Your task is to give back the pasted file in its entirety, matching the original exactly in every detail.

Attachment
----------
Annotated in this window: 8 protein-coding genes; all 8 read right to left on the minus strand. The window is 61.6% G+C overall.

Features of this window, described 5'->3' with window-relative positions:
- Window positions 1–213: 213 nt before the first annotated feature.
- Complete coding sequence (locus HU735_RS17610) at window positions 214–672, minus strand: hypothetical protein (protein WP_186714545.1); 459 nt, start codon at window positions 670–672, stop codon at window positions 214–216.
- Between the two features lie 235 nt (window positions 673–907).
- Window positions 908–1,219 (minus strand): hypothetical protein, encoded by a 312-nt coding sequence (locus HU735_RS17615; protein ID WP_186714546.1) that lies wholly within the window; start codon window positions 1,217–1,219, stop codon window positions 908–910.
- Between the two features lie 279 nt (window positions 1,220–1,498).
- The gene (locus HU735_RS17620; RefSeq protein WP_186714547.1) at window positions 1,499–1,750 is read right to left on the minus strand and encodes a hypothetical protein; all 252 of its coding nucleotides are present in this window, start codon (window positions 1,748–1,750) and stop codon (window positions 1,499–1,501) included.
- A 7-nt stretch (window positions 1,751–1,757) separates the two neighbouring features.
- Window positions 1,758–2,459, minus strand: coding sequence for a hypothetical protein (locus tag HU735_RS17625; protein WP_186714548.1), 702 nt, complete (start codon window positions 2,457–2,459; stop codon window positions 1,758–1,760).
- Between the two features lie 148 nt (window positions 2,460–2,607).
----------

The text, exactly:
Annotated in this window: 8 protein-coding genes; all 8 read right to left on the minus strand. The window is 61.6% G+C overall.

Features of this window, described 5'->3' with window-relative positions:
- Window positions 1–213: 213 nt before the first annotated feature.
- Complete coding sequence (locus HU735_RS17610) at window positions 214–672, minus strand: hypothetical protein (protein WP_186714545.1); 459 nt, start codon at window positions 670–672, stop codon at window positions 214–216.
- Between the two features lie 235 nt (window positions 673–907).
- Window positions 908–1,219 (minus strand): hypothetical protein, encoded by a 312-nt coding sequence (locus HU735_RS17615; protein ID WP_186714546.1) that lies wholly within the window; start codon window positions 1,217–1,219, stop codon window positions 908–910.
- Between the two features lie 279 nt (window positions 1,220–1,498).
- The gene (locus HU735_RS17620; RefSeq protein WP_186714547.1) at window positions 1,499–1,750 is read right to left on the minus strand and encodes a hypothetical protein; all 252 of its coding nucleotides are present in this window, start codon (window positions 1,748–1,750) and stop codon (window positions 1,499–1,501) included.
- A 7-nt stretch (window positions 1,751–1,757) separates the two neighbouring features.
- Window positions 1,758–2,459, minus strand: coding sequence for a hypothetical protein (locus tag HU735_RS17625; protein WP_186714548.1), 702 nt, complete (start codon window positions 2,457–2,459; stop codon window positions 1,758–1,760).
- Between the two features lie 148 nt (window positions 2,460–2,607).